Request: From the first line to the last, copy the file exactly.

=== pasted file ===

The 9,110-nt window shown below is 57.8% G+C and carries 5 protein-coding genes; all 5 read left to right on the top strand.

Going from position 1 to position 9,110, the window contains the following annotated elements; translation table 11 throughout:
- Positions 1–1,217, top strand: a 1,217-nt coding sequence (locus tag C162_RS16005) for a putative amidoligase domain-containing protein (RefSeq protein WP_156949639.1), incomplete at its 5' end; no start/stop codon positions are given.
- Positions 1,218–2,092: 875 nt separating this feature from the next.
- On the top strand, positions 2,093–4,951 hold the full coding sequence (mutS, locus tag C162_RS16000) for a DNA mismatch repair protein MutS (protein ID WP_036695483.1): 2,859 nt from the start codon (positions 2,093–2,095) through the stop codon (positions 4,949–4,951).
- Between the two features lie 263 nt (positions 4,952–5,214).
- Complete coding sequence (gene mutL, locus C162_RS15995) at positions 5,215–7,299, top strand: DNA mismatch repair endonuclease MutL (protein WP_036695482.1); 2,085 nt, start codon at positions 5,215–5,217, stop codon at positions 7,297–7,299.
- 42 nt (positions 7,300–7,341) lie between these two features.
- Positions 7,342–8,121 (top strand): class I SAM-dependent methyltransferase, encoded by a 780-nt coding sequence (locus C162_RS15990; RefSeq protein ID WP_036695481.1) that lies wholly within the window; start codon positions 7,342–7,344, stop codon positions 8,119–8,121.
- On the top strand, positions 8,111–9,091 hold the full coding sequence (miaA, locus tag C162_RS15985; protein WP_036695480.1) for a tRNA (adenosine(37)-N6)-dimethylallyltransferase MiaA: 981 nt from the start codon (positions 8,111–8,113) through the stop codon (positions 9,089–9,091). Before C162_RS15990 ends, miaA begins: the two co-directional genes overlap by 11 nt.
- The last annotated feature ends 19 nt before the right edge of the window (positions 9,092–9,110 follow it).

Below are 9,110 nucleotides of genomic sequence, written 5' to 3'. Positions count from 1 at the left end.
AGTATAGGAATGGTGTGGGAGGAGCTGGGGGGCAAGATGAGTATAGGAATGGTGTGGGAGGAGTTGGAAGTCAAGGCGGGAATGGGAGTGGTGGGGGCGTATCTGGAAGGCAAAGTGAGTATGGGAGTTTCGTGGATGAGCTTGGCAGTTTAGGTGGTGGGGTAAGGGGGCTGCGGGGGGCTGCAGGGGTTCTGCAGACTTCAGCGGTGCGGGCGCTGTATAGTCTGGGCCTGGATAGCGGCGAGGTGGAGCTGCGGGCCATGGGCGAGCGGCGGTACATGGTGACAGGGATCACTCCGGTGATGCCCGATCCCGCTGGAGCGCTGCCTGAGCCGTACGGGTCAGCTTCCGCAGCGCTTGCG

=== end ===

The 9,110-nt window shown below is 57.8% G+C and carries 5 protein-coding genes; all 5 read left to right on the top strand.

Going from position 1 to position 9,110, the window contains the following annotated elements; translation table 11 throughout:
- Positions 1–1,217, top strand: a 1,217-nt coding sequence (locus tag C162_RS16005) for a putative amidoligase domain-containing protein (RefSeq protein WP_156949639.1), incomplete at its 5' end; no start/stop codon positions are given.
- Positions 1,218–2,092: 875 nt separating this feature from the next.
- On the top strand, positions 2,093–4,951 hold the full coding sequence (mutS, locus tag C162_RS16000) for a DNA mismatch repair protein MutS (protein ID WP_036695483.1): 2,859 nt from the start codon (positions 2,093–2,095) through the stop codon (positions 4,949–4,951).
- Between the two features lie 263 nt (positions 4,952–5,214).
- Complete coding sequence (gene mutL, locus C162_RS15995) at positions 5,215–7,299, top strand: DNA mismatch repair endonuclease MutL (protein WP_036695482.1); 2,085 nt, start codon at positions 5,215–5,217, stop codon at positions 7,297–7,299.
- 42 nt (positions 7,300–7,341) lie between these two features.
- Positions 7,342–8,121 (top strand): class I SAM-dependent methyltransferase, encoded by a 780-nt coding sequence (locus C162_RS15990; RefSeq protein ID WP_036695481.1) that lies wholly within the window; start codon positions 7,342–7,344, stop codon positions 8,119–8,121.
- On the top strand, positions 8,111–9,091 hold the full coding sequence (miaA, locus tag C162_RS15985; protein WP_036695480.1) for a tRNA (adenosine(37)-N6)-dimethylallyltransferase MiaA: 981 nt from the start codon (positions 8,111–8,113) through the stop codon (positions 9,089–9,091). Before C162_RS15990 ends, miaA begins: the two co-directional genes overlap by 11 nt.
- The last annotated feature ends 19 nt before the right edge of the window (positions 9,092–9,110 follow it).

Below are 9,110 nucleotides of genomic sequence, written 5' to 3'. Positions count from 1 at the left end.
AGTATAGGAATGGTGTGGGAGGAGCTGGGGGGCAAGATGAGTATAGGAATGGTGTGGGAGGAGTTGGAAGTCAAGGCGGGAATGGGAGTGGTGGGGGCGTATCTGGAAGGCAAAGTGAGTATGGGAGTTTCGTGGATGAGCTTGGCAGTTTAGGTGGTGGGGTAAGGGGGCTGCGGGGGGCTGCAGGGGTTCTGCAGACTTCAGCGGTGCGGGCGCTGTATAGTCTGGGCCTGGATAGCGGCGAGGTGGAGCTGCGGGCCATGGGCGAGCGGCGGTACATGGTGACAGGGATCACTCCGGTGATGCCCGATCCCGCTGGAGCGCTGCCTGAGCCGTACGGGTCAGCTTCCGCAGCGCTTGCG